documentation as to their effectiveness on specific symptoms. Certain medications, for example, have been proven to be
helpful in reducing difficult symptoms such as anxiety or obsessive/compulsive behaviors.

There’s others like dietary interventions, which have little proven evidence, but have been supported by families who say the
improvements in their children’s abilities or behavior are noticeable. There are also many other choices available; among them
are some that are dangerous, and have little support from anyone other than the individuals who profit from them. We advise
families to seek extensive information and talk to many other families who have tried a biomedical intervention before trying
this treatment. You should also research and verify basis of any unusual treatments before you invest.
Caution:  Many of these listed can be expensive, and are not generally covered by insurance, though you may wish
to check with your pediatrician for advice on filing insurance claims.

Secretin Hormone Therapy

This was a popular concocted treatment in recent years due to a news report that praised the effectiveness. Secretin is
actually a natural hormone that was used in diagnostic tests for intestinal ailments. . The safety and efficacy of secretin has
been approved by the US Food and Drug Administration (FDA) for single dose use in diagnosing gastrointestinal problems
such as impaired pancreatic function or gastric problems such as ulcers in adults.

At the present time, there is no agreed upon procedure to determine which children may potentially benefit from the use of
this drug. Physicians are advised that, like all drugs, there is the possibility of adverse events that may be associated with
individual allergies or susceptibilities. An initial small test dose is recommended as a precaution against allergic reactions and
appropriate measures for the treatment of acute hypersensitivity reactions should be administered.

Although more than 100 children have received secretin injections for the treatment of autism, only one study on its use in
three children has been published at this time. The study discuss possible mechanisms of action in the relation of "gut-brain"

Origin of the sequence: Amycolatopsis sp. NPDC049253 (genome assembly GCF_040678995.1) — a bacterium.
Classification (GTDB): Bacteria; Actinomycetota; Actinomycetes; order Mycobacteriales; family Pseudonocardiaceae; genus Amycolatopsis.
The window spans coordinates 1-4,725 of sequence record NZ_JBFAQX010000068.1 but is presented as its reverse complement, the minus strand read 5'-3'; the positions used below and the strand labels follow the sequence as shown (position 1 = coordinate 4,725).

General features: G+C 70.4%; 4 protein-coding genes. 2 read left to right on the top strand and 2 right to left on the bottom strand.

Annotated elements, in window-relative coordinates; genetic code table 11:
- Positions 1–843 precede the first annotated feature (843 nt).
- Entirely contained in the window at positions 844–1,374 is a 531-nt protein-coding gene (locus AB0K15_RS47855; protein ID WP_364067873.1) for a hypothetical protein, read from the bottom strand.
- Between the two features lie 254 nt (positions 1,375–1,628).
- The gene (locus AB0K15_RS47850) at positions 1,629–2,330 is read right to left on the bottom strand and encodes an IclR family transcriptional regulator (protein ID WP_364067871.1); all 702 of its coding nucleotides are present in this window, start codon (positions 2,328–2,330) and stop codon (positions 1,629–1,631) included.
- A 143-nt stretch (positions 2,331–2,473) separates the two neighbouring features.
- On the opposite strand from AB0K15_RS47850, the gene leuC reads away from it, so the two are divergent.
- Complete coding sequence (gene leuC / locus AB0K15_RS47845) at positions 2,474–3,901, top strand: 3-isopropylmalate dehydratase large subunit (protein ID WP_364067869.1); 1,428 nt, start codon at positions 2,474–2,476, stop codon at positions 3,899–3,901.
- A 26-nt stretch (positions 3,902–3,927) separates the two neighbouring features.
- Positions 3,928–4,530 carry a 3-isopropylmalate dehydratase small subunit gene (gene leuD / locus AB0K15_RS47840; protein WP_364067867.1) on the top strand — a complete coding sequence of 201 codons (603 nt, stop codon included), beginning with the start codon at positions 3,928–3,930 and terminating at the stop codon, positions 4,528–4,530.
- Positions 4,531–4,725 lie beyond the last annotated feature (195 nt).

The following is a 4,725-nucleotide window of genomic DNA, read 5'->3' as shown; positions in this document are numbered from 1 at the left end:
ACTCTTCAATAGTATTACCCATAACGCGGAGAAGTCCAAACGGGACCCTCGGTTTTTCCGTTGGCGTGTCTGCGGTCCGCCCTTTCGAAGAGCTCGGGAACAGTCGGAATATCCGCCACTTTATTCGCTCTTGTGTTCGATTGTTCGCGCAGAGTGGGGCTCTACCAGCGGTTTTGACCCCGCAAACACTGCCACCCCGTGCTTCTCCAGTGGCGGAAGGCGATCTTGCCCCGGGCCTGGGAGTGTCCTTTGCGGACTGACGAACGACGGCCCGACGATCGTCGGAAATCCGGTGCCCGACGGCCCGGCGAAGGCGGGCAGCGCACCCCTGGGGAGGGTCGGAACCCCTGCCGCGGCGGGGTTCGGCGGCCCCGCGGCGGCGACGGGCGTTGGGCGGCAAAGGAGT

theories of autism that propose a link between the gastrointestinal disorders observed in many children with autism and their
brain impairment. Since that time, many studies have been done with little evidence of its effectiveness.

Dietary Interventions/Megavitamins

Several researchers have presumed that diet, food allergies or intolerance, or yeast may contribute to or even cause autism,
although at the current time no research exists to prove or disprove this theory. Since researchers are still actively exploring
much of this area, reliable information concerning this possible intervention is sometimes difficult to find.

Some researchers have believe that sugar, wheat, milk and some additives may be the cause of autistic-like behaviors in
individuals. Others believe that a lack of essential fatty acids in the diet or an overgrowth of yeast (Candida) is the culprit.
Some dietary interventions such as antifungal medications, herbal treatments, gluten and casein-free diets (both sources of
protein), and elimination of processed foods and food additives have gained popularity. Additionally, limited research exists
regarding the use of mega doses of Vitamin B6 and Magnesium to treat autism. The goal of this therapy is to normalize body
metabolism and thus improve behavior.

Vitamin Therapy

There is a theory that vitamin deficiencies, probably due to related digestive and environmental factors, can cause behavioral
and learning problems. Vitamin B6 has been shown to normalize brain waves and urine chemistry as well as reduce the
effects of allergic reactions by strengthening the immune system.

DMG (Dimethylglycine, a non-toxic metabolite)

DMG is available in many health food stores. It is legally classified as a food. Parents have reported positive benefits in
behavior. For those who have noted a difference, most have noticed this within two weeks of its usage. There have been
legal battles over its use, so it is no longer sold as a vitamin, but rather as a food product.

Vitamin C

Vitamin C is suggested as a vitamin for persons with ASD due to its improvement in the depressive, manic, and paranoid
symptom complexes, together with an improvement in personality functioning. It has not been researched as a treatment for
ASD, but families report improvement in some children. Vitamin C is crucial to brain function, which may relate to noted